Das Tumorsuppressor-Homologe p63 als Modulator des Wnt-Signalweges

Das p63-Gen kodiert für verschiedene Isoformen von p53-homologen Proteinen. p63, hauptsächlich deltaNp63alpha, wird in den Stammzellen mehrschichtiger Plattenepithelien exprimiert und fungiert dort als Schlüsselregulator von Proliferation und Differenzierung. Auch maligne Tumoren der Epidermis, des...

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Bibliographic Details
Main Author: Möritz, Constanze
Contributors: Dobbelstein, Matthias (Prof. Dr.) (Thesis advisor)
Format: Doctoral Thesis
Published: Philipps-Universität Marburg 2006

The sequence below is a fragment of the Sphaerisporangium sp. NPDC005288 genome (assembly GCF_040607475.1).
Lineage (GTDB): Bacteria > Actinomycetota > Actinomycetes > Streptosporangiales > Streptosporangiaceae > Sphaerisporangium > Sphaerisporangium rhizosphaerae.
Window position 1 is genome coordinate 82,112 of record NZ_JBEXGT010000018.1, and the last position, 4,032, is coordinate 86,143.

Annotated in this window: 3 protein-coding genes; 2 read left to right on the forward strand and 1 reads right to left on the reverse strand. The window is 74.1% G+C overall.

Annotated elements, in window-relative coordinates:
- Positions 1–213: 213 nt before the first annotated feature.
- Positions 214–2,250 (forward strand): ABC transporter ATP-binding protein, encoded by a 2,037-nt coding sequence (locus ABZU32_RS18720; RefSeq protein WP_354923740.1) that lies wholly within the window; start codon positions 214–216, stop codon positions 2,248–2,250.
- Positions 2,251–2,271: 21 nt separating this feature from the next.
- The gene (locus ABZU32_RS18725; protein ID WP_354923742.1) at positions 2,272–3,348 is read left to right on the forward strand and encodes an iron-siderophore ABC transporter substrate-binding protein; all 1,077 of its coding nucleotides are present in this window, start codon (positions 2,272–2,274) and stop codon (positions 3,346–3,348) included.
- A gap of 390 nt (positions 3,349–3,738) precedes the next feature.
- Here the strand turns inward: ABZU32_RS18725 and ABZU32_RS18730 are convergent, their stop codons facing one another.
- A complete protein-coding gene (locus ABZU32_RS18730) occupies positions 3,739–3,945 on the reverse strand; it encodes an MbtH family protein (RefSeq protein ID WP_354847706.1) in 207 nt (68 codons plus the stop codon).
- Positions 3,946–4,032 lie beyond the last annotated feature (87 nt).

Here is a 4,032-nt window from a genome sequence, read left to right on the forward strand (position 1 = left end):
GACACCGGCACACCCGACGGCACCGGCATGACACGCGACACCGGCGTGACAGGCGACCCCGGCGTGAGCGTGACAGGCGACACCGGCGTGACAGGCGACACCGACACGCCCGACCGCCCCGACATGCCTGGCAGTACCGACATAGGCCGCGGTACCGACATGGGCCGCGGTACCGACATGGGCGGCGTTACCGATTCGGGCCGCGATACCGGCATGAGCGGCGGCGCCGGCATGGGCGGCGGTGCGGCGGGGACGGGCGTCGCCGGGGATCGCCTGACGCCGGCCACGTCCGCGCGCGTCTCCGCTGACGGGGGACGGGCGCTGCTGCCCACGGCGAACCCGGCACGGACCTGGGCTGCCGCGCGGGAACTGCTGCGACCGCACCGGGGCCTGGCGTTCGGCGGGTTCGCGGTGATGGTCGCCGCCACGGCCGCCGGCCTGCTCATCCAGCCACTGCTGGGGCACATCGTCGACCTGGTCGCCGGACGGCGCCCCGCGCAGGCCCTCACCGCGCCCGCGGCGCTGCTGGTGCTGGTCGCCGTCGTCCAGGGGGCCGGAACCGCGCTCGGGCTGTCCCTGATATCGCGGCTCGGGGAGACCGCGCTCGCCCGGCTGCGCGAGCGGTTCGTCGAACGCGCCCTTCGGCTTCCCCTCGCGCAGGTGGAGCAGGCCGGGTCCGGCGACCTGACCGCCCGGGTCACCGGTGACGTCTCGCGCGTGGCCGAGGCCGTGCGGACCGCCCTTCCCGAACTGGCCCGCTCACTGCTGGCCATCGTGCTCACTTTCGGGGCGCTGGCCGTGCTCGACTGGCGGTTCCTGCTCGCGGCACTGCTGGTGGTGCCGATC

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The p63 gene encodes for different isoforms of p53 homologous proteins. p63, especially deltaNp63alpha, is expressed in stem cells of multilayered squamous epithelia and acts as a key regulator of proliferation and differentiation. However, in malignant tumors of the epidermis, the urothelium and the cervix uteri, p63 is expressed to high levels. Beside the regulation of p53 responsive genes, p63 proteins modulate the transcription of specific genes by largely unknown mechanisms. It was shown that deltaNp63alpha strengthens the activity of beta-Catenin-Tcf/Lef responsive promoters. beta-Catenin is a multifunctional protein. Among others, it is the effector of the canonical Wnt signaling pathway, an important regulator of cell proliferation during development and oncogenesis. In the absence of Wnt ligands, the association of ß-catenin with a multiprotein complex leads to its phosphorylation and proteasomal degradation. The association of Wnt ligands with their cell surface receptors triggers the activation of numerous downstream signaling events, leading to beta-Catenin intranuclear accumulation. In the nucleus, beta-Catenin associates with Tcf/Lef family members and activates Wnt responsive genes such as c-Myc und Cyclin D1. In this dissertation, we used a reporter assay system to quantify the impact of p63 on the activity of a beta-Catenin-Tcf-4 responsive promoter. We could show that tetrameric deltaNp63alpha but not p53 and deltaNp73alpha strengthens the transcription of the reporter gene synergistically with beta-Catenin and Tcf-4. Physiological relevant mutations, as known from patients with human syndromes caused by germline mutations within the p63 gene, abolish this function of deltaNp63alpha. In the presence of constitutively active beta-Catenin, deltaNp63alpha again synergistically activates the transcription of the reporter gene, while having no influence on beta-Catenin phosphorylation or total beta-Catenin levels. Co-immunoprecipitation studies revealed that deltaNp63alpha directly binds to Tcf-4. This interaction occured independently of the ability of Tcf-4 to associate with ß-catenin. Since our results provide evidence that Tcf-4 interacts with beta-Catenin and deltaNp63alpha simultaneously, we suggest that all three proteins, beta-Catenin, Tcf-4 and deltaNp63alpha, are found in complex. The formation of such a ternary complex could explain the Tcf-4-mediated accumulation of nuclear beta-Catenin in the presence of deltaNp63alpha. Our findings support a function of deltaNp63alpha as a direct activator of the beta-Catenin mediated transcription. We hypothesize that Tcf-4, beta-Catenin and deltaNp63alpha build a transcriptionally active complex and activate transcription of Wnt responsive genes by the recruitment of specific transcriptional cofactors. In accordance with this hypothesis, p63 could have the potential to engage in the canonical Wnt signaling pathway by Tcf-4 and thereby to regulate developmental processes as well as oncogenesis by deregulation of this pathway.